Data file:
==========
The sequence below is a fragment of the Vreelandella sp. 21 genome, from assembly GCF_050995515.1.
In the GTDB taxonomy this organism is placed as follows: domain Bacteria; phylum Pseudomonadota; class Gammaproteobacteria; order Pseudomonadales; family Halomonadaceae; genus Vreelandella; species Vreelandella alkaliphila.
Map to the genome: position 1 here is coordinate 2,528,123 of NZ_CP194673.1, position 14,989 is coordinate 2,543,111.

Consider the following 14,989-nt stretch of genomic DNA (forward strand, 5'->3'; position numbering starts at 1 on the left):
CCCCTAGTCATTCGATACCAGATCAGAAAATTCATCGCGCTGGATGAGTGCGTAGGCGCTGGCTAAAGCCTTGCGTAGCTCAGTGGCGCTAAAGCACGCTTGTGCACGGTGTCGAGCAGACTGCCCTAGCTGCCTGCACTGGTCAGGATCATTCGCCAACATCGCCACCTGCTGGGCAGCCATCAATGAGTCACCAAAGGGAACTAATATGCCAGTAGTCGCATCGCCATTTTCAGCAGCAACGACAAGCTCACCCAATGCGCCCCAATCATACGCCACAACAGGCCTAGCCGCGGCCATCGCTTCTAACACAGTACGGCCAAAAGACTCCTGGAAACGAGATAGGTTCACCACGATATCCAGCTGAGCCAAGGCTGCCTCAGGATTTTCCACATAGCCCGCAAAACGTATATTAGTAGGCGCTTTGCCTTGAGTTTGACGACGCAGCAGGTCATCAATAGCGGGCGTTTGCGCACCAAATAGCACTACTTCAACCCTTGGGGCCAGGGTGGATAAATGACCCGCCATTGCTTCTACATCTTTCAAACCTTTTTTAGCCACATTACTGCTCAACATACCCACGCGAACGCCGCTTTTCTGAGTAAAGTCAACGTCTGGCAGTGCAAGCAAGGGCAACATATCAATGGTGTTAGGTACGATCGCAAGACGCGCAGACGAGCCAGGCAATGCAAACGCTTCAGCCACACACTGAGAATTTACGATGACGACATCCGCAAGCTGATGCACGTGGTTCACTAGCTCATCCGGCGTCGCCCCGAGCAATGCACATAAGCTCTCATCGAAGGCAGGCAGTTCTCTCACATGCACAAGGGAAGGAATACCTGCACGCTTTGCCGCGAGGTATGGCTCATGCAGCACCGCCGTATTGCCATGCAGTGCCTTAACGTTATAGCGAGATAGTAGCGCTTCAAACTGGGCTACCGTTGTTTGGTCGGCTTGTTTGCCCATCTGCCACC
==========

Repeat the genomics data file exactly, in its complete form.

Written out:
The sequence below is a fragment of the Vreelandella sp. 21 genome, from assembly GCF_050995515.1.
In the GTDB taxonomy this organism is placed as follows: domain Bacteria; phylum Pseudomonadota; class Gammaproteobacteria; order Pseudomonadales; family Halomonadaceae; genus Vreelandella; species Vreelandella alkaliphila.
Map to the genome: position 1 here is coordinate 2,528,123 of NZ_CP194673.1, position 14,989 is coordinate 2,543,111.

Consider the following 14,989-nt stretch of genomic DNA (forward strand, 5'->3'; position numbering starts at 1 on the left):
CCCCTAGTCATTCGATACCAGATCAGAAAATTCATCGCGCTGGATGAGTGCGTAGGCGCTGGCTAAAGCCTTGCGTAGCTCAGTGGCGCTAAAGCACGCTTGTGCACGGTGTCGAGCAGACTGCCCTAGCTGCCTGCACTGGTCAGGATCATTCGCCAACATCGCCACCTGCTGGGCAGCCATCAATGAGTCACCAAAGGGAACTAATATGCCAGTAGTCGCATCGCCATTTTCAGCAGCAACGACAAGCTCACCCAATGCGCCCCAATCATACGCCACAACAGGCCTAGCCGCGGCCATCGCTTCTAACACAGTACGGCCAAAAGACTCCTGGAAACGAGATAGGTTCACCACGATATCCAGCTGAGCCAAGGCTGCCTCAGGATTTTCCACATAGCCCGCAAAACGTATATTAGTAGGCGCTTTGCCTTGAGTTTGACGACGCAGCAGGTCATCAATAGCGGGCGTTTGCGCACCAAATAGCACTACTTCAACCCTTGGGGCCAGGGTGGATAAATGACCCGCCATTGCTTCTACATCTTTCAAACCTTTTTTAGCCACATTACTGCTCAACATACCCACGCGAACGCCGCTTTTCTGAGTAAAGTCAACGTCTGGCAGTGCAAGCAAGGGCAACATATCAATGGTGTTAGGTACGATCGCAAGACGCGCAGACGAGCCAGGCAATGCAAACGCTTCAGCCACACACTGAGAATTTACGATGACGACATCCGCAAGCTGATGCACGTGGTTCACTAGCTCATCCGGCGTCGCCCCGAGCAATGCACATAAGCTCTCATCGAAGGCAGGCAGTTCTCTCACATGCACAAGGGAAGGAATACCTGCACGCTTTGCCGCGAGGTATGGCTCATGCAGCACCGCCGTATTGCCATGCAGTGCCTTAACGTTATAGCGAGATAGTAGCGCTTCAAACTGGGCTACCGTTGTTTGGTCGGCTTGTTTGCCCATCTGCCACC